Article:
Former Minnesota coach pleads guilty in kidnapping of girls
ANOKA, Minn. -- A former coach pleaded guilty Wednesday to kidnapping and sexually assaulting two 13-year-old girls he met online. Casey Lee Chinn, 23, fought back tears at times as he told the court how he met the girls online and arranged to pi...
ANOKA, Minn. -- A former coach pleaded guilty Wednesday to kidnapping and sexually assaulting two 13-year-old girls he met online.
Casey Lee Chinn, 23, fought back tears at times as he told the court how he met the girls online and arranged to pick them up from their Andover homes Sept. 29, according to Leah Palmer, spokeswoman for the Anoka County attorney's office.
Chinn pleaded guilty to two counts of third-degree criminal sexual conduct and two counts of kidnapping during the hearing at Anoka County District Court.
He also agreed to accept a roughly 11-year prison term when he is sentenced in April.
His family and those of the girls were at the proceeding. The girls' relatives had tears in their eyes, Palmer said.
Chinn's attorney could not be reached for comment.
Once Chinn and the girls arrived at his Burnsville residence, he reportedly told them to enter via the back door and stay in the basement because he lived with his parents.
Both girls then performed oral sex on Chinn and he had intercourse with one of them, court documents say.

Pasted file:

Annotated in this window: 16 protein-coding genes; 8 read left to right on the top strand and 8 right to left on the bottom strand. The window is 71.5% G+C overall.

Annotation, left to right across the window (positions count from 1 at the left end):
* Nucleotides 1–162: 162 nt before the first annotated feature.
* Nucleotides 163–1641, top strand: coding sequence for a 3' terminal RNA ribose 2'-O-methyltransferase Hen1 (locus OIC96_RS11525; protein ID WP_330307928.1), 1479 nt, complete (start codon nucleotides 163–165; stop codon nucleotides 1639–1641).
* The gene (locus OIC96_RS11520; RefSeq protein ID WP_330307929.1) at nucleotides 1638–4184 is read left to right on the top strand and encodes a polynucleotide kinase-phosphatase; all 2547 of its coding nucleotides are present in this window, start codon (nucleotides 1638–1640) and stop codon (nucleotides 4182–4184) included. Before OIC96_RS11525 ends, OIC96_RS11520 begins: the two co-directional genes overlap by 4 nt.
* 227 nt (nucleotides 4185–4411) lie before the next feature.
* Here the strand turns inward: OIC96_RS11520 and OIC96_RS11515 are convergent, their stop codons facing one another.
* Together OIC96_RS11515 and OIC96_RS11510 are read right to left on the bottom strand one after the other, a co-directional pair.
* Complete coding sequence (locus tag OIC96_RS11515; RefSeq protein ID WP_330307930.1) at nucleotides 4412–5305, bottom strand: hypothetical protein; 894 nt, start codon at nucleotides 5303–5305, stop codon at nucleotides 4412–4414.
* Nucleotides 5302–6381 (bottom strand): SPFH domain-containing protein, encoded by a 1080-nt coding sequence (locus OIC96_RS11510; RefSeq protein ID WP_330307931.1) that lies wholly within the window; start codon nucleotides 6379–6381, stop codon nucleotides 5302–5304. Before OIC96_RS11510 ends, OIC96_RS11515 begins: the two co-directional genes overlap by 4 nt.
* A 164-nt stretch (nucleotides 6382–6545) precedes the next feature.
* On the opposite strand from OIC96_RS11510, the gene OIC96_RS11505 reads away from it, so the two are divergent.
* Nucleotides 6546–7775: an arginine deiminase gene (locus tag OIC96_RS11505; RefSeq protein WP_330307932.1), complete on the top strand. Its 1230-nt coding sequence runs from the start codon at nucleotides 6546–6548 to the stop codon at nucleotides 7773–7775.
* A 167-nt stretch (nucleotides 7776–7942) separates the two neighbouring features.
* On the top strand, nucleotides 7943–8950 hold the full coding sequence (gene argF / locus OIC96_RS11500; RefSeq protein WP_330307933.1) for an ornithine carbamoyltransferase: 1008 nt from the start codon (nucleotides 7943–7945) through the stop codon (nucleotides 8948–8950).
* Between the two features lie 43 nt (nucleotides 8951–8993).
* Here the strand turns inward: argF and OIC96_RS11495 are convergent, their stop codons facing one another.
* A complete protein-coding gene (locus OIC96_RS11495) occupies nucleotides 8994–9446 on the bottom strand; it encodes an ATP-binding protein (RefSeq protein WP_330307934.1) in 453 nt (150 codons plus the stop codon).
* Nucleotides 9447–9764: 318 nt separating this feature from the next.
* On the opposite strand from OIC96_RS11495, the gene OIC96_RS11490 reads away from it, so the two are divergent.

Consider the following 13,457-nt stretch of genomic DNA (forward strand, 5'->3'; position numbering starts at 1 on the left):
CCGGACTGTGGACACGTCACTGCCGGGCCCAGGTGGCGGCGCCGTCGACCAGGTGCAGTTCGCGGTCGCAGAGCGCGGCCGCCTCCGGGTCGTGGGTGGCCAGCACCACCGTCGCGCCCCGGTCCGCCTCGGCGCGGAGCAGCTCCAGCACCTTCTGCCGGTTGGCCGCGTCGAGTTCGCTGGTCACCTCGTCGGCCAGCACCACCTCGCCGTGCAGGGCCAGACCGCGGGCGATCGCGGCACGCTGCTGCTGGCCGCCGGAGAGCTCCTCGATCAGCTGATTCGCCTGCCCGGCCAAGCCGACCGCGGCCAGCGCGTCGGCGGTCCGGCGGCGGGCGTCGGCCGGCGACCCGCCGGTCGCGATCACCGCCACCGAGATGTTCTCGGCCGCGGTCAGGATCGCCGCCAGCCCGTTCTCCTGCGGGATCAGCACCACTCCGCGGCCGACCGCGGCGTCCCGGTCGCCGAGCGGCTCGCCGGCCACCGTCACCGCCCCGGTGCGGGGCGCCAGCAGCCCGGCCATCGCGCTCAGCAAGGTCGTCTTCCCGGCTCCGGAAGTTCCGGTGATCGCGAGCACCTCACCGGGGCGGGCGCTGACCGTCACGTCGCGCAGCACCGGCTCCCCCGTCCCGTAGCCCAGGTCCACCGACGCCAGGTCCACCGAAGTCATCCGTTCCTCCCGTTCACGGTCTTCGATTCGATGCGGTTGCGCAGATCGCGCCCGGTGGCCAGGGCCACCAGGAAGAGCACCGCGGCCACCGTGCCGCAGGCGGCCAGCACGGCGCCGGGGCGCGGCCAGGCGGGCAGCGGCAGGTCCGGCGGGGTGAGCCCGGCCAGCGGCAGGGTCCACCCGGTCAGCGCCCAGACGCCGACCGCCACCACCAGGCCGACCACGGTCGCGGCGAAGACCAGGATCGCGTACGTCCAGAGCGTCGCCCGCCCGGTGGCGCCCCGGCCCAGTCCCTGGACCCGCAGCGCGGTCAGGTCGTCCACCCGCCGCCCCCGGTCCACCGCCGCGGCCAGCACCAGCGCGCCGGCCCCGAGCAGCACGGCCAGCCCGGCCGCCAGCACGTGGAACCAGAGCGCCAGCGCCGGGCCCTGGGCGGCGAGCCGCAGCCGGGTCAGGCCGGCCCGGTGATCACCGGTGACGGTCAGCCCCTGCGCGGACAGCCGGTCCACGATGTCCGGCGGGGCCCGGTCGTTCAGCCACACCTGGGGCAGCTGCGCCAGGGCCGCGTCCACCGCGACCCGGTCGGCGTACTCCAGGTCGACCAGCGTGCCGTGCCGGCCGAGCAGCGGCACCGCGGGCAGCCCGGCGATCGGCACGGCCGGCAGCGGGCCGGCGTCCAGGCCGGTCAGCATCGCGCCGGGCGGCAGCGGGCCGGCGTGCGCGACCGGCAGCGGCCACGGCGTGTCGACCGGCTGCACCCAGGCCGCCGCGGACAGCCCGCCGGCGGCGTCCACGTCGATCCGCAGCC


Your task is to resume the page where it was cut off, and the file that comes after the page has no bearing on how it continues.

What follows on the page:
An Amber Alert was issued once the girls' parents realized they were missing. Police found them crying and crouching behind a couch in Chinn's basement early the next morning.
Chinn was working as a part-time volleyball coach for Cristo Rey Jesuit High School in Minneapolis at the time.
He had previously served as a volunteer coach for the junior varsity baseball team at East Ridge High School in Woodbury and as a part-time, seasonal coach and referee for All Saints Catholic Church in Lakeville.
He met the girls on OMEGLE, a social media site that provides avenues for people to "talk to strangers," according to its website.
The three began talking and eventually exchanged sexually explicit pictures before agreeing on a time to meet in person.
Chinn was charged with kidnapping because the girls were younger than 16 and Chinn did not have the consent of their parents to take them to his home.
An attorney representing Chinn said in October that his parents were "devastated" about what had happened.
"The plea agreement is satisfactory to both victims' families, as well as our office," Anoka County Attorney Tony Palumbo said. "This case serves as a reminder for parents to talk to their kids about online safety and the 'stranger danger' that exists on the Internet."
Chinn will be sentenced April 1.